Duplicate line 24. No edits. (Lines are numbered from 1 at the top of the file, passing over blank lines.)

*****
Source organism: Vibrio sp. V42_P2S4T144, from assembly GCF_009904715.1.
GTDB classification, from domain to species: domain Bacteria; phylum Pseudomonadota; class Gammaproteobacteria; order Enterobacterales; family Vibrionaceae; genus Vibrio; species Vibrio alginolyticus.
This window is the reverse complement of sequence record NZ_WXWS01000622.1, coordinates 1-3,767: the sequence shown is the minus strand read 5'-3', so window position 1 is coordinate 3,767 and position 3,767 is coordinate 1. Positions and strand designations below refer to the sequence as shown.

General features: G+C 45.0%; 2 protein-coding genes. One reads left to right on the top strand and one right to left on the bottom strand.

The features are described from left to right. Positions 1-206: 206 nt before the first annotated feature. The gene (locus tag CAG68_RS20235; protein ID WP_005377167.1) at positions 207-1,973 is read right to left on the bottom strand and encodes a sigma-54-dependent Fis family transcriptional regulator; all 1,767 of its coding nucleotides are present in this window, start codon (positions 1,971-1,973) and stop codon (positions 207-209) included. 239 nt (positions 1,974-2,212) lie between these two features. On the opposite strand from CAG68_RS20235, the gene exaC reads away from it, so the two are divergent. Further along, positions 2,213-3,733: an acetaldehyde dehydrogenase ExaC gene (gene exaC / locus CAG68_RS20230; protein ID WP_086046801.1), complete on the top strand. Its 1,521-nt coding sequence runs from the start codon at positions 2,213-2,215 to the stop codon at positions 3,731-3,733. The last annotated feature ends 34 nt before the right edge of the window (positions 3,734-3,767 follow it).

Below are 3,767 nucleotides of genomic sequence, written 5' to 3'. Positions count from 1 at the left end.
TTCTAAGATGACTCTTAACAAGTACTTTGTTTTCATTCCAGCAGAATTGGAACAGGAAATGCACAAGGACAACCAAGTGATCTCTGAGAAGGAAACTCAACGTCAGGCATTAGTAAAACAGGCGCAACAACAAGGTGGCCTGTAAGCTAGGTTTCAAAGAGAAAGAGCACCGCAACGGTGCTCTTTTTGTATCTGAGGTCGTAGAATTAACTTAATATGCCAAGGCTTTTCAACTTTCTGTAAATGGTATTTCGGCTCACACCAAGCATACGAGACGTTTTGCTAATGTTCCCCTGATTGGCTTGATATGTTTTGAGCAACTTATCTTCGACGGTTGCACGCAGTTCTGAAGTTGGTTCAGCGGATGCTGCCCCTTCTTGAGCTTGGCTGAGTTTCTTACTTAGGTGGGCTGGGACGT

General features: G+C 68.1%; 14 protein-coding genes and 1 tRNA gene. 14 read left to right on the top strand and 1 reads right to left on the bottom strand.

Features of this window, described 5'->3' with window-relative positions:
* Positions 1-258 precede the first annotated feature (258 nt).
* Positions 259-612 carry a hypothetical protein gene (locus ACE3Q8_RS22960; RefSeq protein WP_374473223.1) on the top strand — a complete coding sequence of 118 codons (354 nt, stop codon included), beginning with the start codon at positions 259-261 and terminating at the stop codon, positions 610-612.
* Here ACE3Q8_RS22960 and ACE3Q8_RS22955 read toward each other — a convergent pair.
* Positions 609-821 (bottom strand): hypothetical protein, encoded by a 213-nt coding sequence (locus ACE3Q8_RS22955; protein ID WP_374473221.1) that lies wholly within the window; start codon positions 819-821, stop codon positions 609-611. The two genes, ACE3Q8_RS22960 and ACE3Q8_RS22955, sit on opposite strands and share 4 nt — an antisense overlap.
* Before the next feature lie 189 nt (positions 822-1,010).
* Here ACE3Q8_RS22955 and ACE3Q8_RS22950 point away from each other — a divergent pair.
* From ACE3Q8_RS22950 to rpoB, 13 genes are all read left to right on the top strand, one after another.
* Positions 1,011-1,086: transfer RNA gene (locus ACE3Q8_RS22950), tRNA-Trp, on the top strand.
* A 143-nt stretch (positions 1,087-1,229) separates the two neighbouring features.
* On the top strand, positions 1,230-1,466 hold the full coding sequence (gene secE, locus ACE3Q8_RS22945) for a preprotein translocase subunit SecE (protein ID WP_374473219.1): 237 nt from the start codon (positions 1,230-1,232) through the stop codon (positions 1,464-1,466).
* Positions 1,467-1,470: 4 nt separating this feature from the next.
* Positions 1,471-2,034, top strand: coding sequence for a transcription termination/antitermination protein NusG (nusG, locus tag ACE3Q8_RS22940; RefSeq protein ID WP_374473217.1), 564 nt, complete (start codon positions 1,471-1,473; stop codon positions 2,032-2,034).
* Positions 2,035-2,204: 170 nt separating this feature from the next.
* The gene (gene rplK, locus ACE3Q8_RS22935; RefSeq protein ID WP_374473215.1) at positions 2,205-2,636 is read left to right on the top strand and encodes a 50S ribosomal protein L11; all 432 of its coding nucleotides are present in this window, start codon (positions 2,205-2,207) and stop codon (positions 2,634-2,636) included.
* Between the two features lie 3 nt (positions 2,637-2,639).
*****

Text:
* Between the two features lie 3 nt (positions 2,637-2,639).